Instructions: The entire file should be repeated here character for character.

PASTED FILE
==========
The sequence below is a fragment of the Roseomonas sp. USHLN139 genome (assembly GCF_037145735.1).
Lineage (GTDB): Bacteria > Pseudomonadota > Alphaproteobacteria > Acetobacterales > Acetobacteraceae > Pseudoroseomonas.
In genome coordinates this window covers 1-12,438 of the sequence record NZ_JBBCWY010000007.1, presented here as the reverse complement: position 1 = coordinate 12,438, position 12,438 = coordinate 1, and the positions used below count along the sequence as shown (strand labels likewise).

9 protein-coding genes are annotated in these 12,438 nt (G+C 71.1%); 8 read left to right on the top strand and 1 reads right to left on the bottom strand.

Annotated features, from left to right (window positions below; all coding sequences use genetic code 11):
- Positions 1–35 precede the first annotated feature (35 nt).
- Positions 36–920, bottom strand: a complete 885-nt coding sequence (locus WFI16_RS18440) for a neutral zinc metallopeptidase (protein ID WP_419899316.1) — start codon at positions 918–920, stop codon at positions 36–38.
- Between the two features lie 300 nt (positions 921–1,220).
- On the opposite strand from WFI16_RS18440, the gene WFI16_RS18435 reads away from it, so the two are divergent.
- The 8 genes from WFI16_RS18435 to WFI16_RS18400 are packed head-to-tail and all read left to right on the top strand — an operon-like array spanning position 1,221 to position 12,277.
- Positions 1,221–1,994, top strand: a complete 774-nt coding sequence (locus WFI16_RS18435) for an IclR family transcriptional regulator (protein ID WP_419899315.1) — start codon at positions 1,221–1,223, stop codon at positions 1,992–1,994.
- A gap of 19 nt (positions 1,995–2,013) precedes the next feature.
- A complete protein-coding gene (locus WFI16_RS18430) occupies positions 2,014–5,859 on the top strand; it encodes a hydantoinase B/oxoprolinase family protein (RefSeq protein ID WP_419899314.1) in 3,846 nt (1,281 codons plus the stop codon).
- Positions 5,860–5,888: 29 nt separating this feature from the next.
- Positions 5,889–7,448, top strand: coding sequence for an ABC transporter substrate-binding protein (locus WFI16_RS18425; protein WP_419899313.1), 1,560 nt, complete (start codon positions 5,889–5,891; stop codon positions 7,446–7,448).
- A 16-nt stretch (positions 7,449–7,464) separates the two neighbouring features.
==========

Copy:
The sequence below is a fragment of the Roseomonas sp. USHLN139 genome (assembly GCF_037145735.1).
Lineage (GTDB): Bacteria > Pseudomonadota > Alphaproteobacteria > Acetobacterales > Acetobacteraceae > Pseudoroseomonas.
In genome coordinates this window covers 1-12,438 of the sequence record NZ_JBBCWY010000007.1, presented here as the reverse complement: position 1 = coordinate 12,438, position 12,438 = coordinate 1, and the positions used below count along the sequence as shown (strand labels likewise).

9 protein-coding genes are annotated in these 12,438 nt (G+C 71.1%); 8 read left to right on the top strand and 1 reads right to left on the bottom strand.

Annotated features, from left to right (window positions below; all coding sequences use genetic code 11):
- Positions 1–35 precede the first annotated feature (35 nt).
- Positions 36–920, bottom strand: a complete 885-nt coding sequence (locus WFI16_RS18440) for a neutral zinc metallopeptidase (protein ID WP_419899316.1) — start codon at positions 918–920, stop codon at positions 36–38.
- Between the two features lie 300 nt (positions 921–1,220).
- On the opposite strand from WFI16_RS18440, the gene WFI16_RS18435 reads away from it, so the two are divergent.
- The 8 genes from WFI16_RS18435 to WFI16_RS18400 are packed head-to-tail and all read left to right on the top strand — an operon-like array spanning position 1,221 to position 12,277.
- Positions 1,221–1,994, top strand: a complete 774-nt coding sequence (locus WFI16_RS18435) for an IclR family transcriptional regulator (protein ID WP_419899315.1) — start codon at positions 1,221–1,223, stop codon at positions 1,992–1,994.
- A gap of 19 nt (positions 1,995–2,013) precedes the next feature.
- A complete protein-coding gene (locus WFI16_RS18430) occupies positions 2,014–5,859 on the top strand; it encodes a hydantoinase B/oxoprolinase family protein (RefSeq protein ID WP_419899314.1) in 3,846 nt (1,281 codons plus the stop codon).
- Positions 5,860–5,888: 29 nt separating this feature from the next.
- Positions 5,889–7,448, top strand: coding sequence for an ABC transporter substrate-binding protein (locus WFI16_RS18425; protein WP_419899313.1), 1,560 nt, complete (start codon positions 5,889–5,891; stop codon positions 7,446–7,448).
- A 16-nt stretch (positions 7,449–7,464) separates the two neighbouring features.